Umarex Boys Club
James Thornber shares his thoughts on the Umarex M&P40
When I sit and write reviews, I always start by getting to know the product and taking it out before even thinking about flashing up the laptop. When I’m reviewing a pistol, I try to research the real steel version, so that I can establish its heritage, and find out for whom it was actually intended. I have to say that I’m really pleased I did this for the Umarex Smith and Wesson M&P40, because after only a few minutes of research, a rather large elephant walked into the room.
The M&P is often referred to as Smith and
“I walked out with one because after handling it, I was sold”
Wesson’s attempt to create a ‘Glock killer’, and over the years it’s been marketed at everyone from the military and police forces (M&P) to your everyday shooter. It’s available in a variety of calibres, and frame configurations, that all follow a similar trend of a polymer lower, metal slide, and easy-to-use controls. I can certainly see the appeal to anyone looking for an alternative to something like a Glock 23, for example.
When I picked up the M&P40 for the first time, out of the box, I was pleasantly surprised. Umarex have been running various M&P pistols over the years, and until they released this blow-back model, they just hadn’t caught my eye enough to go out and buy one, but after a quick visit to the Sportsman’s Gun Centre, in Exeter. I walked out with one because after handling, it I was sold. Compared to their previous attempts, this really is worlds apart.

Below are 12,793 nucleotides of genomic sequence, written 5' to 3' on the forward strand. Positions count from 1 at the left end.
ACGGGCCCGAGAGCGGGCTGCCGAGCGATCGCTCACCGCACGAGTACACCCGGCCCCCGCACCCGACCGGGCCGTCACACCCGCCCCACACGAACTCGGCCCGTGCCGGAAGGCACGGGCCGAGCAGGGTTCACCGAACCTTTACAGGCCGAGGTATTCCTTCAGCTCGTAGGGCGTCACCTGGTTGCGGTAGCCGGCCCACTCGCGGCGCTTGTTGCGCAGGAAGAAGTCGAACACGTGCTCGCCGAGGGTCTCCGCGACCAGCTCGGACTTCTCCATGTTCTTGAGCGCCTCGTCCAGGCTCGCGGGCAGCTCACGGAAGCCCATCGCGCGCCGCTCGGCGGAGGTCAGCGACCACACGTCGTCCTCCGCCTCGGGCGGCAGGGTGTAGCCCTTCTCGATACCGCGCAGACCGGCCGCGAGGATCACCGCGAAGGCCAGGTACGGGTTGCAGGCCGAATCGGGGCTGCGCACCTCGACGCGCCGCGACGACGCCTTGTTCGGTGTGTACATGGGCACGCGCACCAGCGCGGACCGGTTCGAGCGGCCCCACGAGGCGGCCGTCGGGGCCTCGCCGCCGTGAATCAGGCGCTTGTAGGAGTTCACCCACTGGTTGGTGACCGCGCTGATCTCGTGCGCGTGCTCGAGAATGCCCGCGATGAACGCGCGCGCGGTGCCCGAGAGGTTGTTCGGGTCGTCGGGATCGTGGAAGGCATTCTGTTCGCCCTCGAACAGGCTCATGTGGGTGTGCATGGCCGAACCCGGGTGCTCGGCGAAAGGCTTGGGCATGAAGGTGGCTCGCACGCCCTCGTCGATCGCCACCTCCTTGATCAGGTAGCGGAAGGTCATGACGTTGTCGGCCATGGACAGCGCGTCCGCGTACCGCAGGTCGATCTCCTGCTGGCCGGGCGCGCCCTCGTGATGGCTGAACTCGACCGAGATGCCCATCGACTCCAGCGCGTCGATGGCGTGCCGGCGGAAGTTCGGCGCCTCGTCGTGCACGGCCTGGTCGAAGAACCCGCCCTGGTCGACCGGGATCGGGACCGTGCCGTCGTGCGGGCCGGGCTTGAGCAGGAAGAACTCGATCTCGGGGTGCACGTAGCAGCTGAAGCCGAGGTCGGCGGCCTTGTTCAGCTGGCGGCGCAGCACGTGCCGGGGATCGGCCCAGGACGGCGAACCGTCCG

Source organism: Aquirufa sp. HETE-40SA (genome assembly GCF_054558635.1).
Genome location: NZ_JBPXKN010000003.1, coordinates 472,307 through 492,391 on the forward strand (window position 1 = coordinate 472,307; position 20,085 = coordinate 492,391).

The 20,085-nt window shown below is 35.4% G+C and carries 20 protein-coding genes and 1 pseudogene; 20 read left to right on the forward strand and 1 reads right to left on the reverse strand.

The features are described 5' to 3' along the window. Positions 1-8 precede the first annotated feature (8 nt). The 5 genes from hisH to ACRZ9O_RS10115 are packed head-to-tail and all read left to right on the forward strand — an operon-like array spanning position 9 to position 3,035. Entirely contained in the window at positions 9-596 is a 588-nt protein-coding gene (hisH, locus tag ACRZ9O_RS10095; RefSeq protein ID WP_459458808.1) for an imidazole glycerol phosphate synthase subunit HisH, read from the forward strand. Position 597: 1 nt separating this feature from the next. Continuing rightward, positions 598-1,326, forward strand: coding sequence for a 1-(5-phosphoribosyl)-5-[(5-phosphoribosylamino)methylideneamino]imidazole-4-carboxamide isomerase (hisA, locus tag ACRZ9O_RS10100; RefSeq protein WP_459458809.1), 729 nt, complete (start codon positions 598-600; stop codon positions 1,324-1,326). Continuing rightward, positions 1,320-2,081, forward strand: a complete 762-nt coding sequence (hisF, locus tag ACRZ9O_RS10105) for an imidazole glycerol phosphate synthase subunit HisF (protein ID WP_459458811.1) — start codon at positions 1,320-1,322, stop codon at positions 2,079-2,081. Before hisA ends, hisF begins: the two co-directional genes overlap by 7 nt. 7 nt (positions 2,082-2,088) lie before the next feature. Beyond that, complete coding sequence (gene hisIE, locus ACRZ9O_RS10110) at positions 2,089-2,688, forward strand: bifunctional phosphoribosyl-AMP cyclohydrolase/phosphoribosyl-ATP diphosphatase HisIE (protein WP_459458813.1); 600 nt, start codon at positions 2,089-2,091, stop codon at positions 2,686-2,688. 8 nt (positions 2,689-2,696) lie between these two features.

It seems to fit me like a glove straight out the box, but for those of you with slightly manlier hands than mine, there is a selection of
“you might have noticed that I haven’t yet mentioned the safety catch”
replaceable backstraps included, so that you can swap out the stock ones for something a bit more profiled, without the use of any tools. Along with some free steel BBs to get you started, this is a nice addition and something that seems to be lacking with some of the other manufacturers out there.
The controls are all exactly where you’d expect to find them on a pistol such as the M&P; the magazine-release catch can be found on the left-hand side, along with the slide release and take-down lever, all functioning exactly as they should.
It’s also worth noting that the slide-release catch can also be found on the right-hand side of the frame. The sights on this pistol are just your average painted dots, which are easy to pick up and get on target, but are nothing too out of the ordinary, but they have included some neat features that are found on the real steel M&P, such as the chamber indicator. Essentially, it’s just small cut-outs on the slide and breech block, so you don’t have to pull the slide as far back when doing chamber checks.
Going back to that elephant; some of you might have noticed that I haven’t yet mentioned the safety catch, which for the record, is ambidextrous and really easy to use, with a positive engagement in both ‘safe’ and ‘fire’ positions. I haven’t mentioned the fact that the M&P40 is a fully-licensed gun with all the trademarks you would expect to find on an M&P40, either – and there’s the problem.
The Smith and Wesson M&P40 shouldn’t have a safety catch such as the one found on this Umarex replica. The M&P22 should, which coincidentally was made in Germany by Walther, rather than S&W in the States. So,
M&P locked back and magazine ready to go.
Chamber indicator is the same as the real deal.
I’m really impressed with my new edition.
Magazine release functions as it should.
Standard 3 white-dot sights - quick and easy.
Ambi-safety like on the .22 version.
Full trades on this Umarex model.
Under-rail for torches and lasers.